2. Trust but verify: not to name names, but it really is the wild west out there. Not everything everyone says is true, and a lot of it may very well be true. Do your due diligence.
3. Don’t look in the rearview mirror: there is a lot of noise in the cannabis industry, and it is easy to become obsessed with what is coming up fast behind you. We like keeping our eye on the road ahead. Sometimes I imagine ripping the rearview off and tossing it out the window.
4. Be prepared to be an expert: Everyone is in a steep learning curve. I tend to assume everyone knows a lot more than I do, but, well, often that is not the case. Many times, I find I am able to shed some light on the conversation once I am willing to realize I know more than many people who are wide-eyed and full of pep and about to get crushed in the fray. There is something about being battle-hardened that both makes you an expert and makes you want to keep your mouth shut. Be an expert if you can be helpful.
5. Make new friends and communicate with them. There is a lot of noise in the cannabis industry, and a lot of it emanates from not the prettiest sources. When you do meet someone who is smart, fun, interesting and with whom you have made a connection, lean into it. It’s a new industry. You are a pioneer. Pioneers need friends. Make them, cultivate them, cherish them, share them with other friends.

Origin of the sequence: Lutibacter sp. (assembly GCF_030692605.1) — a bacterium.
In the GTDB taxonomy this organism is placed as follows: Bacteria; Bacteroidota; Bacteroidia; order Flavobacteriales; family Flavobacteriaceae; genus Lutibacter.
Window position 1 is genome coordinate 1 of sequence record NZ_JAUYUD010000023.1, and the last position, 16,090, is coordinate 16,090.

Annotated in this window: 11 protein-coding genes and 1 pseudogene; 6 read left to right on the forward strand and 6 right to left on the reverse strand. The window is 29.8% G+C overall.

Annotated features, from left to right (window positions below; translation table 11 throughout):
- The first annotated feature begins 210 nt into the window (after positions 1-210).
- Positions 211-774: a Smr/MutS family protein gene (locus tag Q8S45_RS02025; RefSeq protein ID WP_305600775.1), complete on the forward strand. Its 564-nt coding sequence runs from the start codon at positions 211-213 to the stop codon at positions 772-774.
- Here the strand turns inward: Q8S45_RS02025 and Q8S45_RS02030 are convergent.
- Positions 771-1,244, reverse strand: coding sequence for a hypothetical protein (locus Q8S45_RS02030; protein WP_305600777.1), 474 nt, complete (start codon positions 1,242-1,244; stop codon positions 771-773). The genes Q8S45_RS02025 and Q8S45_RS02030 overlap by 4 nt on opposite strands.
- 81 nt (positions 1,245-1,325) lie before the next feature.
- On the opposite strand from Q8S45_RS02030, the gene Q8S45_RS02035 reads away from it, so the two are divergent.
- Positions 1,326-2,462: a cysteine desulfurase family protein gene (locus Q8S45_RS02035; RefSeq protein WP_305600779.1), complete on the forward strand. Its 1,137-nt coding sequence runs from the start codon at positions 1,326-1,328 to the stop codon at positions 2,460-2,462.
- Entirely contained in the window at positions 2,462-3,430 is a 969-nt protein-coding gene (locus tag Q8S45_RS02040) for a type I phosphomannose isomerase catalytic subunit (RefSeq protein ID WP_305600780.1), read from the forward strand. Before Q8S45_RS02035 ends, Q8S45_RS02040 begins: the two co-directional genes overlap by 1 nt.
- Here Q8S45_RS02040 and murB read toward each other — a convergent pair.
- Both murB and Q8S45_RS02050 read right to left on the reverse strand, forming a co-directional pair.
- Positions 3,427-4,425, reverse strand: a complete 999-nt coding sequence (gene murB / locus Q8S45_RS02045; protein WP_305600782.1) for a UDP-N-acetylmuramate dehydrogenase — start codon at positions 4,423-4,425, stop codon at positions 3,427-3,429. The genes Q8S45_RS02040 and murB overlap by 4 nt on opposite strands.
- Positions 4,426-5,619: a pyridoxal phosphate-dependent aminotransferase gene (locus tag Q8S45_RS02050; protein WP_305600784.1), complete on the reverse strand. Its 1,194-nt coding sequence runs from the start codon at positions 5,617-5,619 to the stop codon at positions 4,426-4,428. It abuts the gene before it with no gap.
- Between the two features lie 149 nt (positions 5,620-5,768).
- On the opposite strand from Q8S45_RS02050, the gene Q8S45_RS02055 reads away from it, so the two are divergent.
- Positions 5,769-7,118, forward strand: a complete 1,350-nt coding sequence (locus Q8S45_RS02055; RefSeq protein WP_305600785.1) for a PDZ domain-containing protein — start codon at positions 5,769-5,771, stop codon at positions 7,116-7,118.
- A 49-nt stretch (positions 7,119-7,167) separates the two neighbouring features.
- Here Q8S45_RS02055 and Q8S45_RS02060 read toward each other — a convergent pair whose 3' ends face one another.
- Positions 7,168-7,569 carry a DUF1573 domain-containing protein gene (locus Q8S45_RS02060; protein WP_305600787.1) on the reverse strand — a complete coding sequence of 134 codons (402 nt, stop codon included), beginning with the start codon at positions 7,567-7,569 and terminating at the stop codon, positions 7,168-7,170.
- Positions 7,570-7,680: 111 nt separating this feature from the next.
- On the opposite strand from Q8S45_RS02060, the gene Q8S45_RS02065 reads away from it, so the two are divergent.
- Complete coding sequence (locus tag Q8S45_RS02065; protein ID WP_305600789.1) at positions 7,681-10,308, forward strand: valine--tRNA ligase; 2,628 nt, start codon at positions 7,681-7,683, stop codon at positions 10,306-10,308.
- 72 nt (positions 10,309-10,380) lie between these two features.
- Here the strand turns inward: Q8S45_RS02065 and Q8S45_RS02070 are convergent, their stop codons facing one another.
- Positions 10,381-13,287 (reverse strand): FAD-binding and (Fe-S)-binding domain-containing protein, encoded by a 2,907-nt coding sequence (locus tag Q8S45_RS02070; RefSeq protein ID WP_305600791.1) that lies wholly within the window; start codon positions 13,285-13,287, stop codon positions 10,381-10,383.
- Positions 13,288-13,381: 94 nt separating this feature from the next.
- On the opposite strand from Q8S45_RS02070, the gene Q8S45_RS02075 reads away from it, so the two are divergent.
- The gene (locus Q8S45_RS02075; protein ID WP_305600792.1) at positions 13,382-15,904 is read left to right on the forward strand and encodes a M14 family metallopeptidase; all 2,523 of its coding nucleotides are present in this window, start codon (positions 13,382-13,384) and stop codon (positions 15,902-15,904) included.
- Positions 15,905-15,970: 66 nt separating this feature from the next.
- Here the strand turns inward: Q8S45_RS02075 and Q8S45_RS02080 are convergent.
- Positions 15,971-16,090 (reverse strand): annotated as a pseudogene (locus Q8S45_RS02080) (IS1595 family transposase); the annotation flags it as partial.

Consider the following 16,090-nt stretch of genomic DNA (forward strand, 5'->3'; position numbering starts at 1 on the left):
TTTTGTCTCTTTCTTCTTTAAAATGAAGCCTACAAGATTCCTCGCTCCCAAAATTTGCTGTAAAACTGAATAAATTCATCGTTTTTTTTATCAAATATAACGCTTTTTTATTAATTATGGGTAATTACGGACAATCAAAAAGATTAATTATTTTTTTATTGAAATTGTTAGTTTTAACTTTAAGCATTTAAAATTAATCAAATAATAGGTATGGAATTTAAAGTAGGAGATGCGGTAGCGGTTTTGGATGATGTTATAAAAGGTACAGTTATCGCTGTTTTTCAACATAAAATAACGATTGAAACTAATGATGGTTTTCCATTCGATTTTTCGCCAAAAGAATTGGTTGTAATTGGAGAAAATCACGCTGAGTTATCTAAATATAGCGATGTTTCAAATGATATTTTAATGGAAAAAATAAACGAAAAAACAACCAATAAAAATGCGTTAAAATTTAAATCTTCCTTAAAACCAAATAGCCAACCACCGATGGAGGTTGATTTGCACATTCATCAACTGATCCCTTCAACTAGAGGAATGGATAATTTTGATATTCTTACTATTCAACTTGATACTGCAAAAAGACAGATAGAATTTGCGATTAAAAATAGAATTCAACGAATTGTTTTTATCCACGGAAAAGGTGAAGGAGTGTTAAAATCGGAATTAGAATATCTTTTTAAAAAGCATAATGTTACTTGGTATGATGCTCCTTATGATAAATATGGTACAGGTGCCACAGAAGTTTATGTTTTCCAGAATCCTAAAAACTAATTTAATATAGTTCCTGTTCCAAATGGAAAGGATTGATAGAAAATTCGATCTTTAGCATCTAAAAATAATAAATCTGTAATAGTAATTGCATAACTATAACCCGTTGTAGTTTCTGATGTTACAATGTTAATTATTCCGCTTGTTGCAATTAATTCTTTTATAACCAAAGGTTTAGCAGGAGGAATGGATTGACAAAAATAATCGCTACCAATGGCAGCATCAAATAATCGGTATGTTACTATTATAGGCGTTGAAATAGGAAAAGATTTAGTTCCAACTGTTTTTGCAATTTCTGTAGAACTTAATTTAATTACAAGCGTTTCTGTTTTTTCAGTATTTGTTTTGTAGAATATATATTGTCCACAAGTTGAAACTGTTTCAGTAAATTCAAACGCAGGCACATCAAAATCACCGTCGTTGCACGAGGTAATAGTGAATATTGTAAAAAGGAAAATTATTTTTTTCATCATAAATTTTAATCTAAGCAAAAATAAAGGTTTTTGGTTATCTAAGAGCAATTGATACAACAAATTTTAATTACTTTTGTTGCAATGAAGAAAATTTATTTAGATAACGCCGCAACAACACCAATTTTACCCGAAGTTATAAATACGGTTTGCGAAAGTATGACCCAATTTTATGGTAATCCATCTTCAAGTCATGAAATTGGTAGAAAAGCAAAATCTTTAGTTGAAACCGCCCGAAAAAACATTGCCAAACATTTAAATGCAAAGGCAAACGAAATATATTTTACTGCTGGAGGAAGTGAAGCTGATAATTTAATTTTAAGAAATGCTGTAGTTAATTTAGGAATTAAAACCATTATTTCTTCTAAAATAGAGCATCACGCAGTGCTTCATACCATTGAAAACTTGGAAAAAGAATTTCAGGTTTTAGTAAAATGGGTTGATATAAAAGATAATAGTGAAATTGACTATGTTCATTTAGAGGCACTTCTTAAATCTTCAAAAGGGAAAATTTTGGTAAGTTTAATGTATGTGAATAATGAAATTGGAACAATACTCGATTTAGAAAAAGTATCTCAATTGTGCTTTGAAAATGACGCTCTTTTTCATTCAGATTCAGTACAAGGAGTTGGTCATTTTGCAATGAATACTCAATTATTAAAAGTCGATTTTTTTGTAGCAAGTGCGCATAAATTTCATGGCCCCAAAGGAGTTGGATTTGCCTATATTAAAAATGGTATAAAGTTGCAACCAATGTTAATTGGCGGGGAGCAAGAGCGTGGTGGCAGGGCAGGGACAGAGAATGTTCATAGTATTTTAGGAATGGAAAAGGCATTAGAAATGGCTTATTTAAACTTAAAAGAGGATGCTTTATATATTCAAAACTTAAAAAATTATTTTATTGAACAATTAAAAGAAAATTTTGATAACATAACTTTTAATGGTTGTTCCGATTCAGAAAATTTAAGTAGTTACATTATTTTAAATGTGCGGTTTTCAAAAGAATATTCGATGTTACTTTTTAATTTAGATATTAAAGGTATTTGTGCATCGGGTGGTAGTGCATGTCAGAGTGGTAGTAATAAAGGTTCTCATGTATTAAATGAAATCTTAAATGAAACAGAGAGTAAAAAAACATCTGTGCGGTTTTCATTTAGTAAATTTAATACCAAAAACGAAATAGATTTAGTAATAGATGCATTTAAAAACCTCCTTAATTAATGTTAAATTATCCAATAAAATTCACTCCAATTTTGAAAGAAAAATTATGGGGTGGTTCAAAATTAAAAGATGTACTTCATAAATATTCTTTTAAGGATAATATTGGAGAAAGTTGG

What advice would you give to other CEOs or founders to help their employees to thrive?
In my opinion, this is a rare opportunity to build a new industry, and a new community that is driven by ethics, the long view, and not only for a fast fortune.
You are a person of great influence. If you could inspire a movement that would bring the most amount of good to the most amount of people, what would that be? You never know what your idea can trigger.
I support ideas that build communities, where health, education, wellness and fun are at the foundation, and where each member is encouraged to pursue liberty and happiness to his best ability.
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This was very inspiring. Thank you so much for joining us!